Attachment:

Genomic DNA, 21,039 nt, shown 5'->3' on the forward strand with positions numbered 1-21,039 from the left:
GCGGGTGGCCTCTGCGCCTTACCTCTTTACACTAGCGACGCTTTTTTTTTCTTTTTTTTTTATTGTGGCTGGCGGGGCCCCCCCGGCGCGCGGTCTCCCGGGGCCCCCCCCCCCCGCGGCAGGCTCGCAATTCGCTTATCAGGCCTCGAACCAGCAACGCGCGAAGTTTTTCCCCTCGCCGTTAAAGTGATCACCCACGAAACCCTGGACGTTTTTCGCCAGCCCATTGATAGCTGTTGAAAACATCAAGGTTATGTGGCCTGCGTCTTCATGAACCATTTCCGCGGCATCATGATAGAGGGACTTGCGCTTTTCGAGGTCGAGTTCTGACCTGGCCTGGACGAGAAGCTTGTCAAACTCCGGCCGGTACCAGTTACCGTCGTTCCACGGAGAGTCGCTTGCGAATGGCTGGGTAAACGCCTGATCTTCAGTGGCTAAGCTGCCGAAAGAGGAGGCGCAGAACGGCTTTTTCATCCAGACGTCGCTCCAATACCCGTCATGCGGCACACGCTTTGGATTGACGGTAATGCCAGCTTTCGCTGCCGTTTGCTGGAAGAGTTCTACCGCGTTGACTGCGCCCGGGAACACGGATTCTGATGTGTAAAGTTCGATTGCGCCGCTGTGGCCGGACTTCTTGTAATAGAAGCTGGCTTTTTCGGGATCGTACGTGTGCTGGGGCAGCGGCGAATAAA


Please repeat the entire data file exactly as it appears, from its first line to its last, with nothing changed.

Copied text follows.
Genomic DNA, 21,039 nt, shown 5'->3' on the forward strand with positions numbered 1-21,039 from the left:
GCGGGTGGCCTCTGCGCCTTACCTCTTTACACTAGCGACGCTTTTTTTTTCTTTTTTTTTTATTGTGGCTGGCGGGGCCCCCCCGGCGCGCGGTCTCCCGGGGCCCCCCCCCCCCGCGGCAGGCTCGCAATTCGCTTATCAGGCCTCGAACCAGCAACGCGCGAAGTTTTTCCCCTCGCCGTTAAAGTGATCACCCACGAAACCCTGGACGTTTTTCGCCAGCCCATTGATAGCTGTTGAAAACATCAAGGTTATGTGGCCTGCGTCTTCATGAACCATTTCCGCGGCATCATGATAGAGGGACTTGCGCTTTTCGAGGTCGAGTTCTGACCTGGCCTGGACGAGAAGCTTGTCAAACTCCGGCCGGTACCAGTTACCGTCGTTCCACGGAGAGTCGCTTGCGAATGGCTGGGTAAACGCCTGATCTTCAGTGGCTAAGCTGCCGAAAGAGGAGGCGCAGAACGGCTTTTTCATCCAGACGTCGCTCCAATACCCGTCATGCGGCACACGCTTTGGATTGACGGTAATGCCAGCTTTCGCTGCCGTTTGCTGGAAGAGTTCTACCGCGTTGACTGCGCCCGGGAACACGGATTCTGATGTGTAAAGTTCGATTGCGCCGCTGTGGCCGGACTTCTTGTAATAGAAGCTGGCTTTTTCGGGATCGTACGTGTGCTGGGGCAGCGGCGAATAAA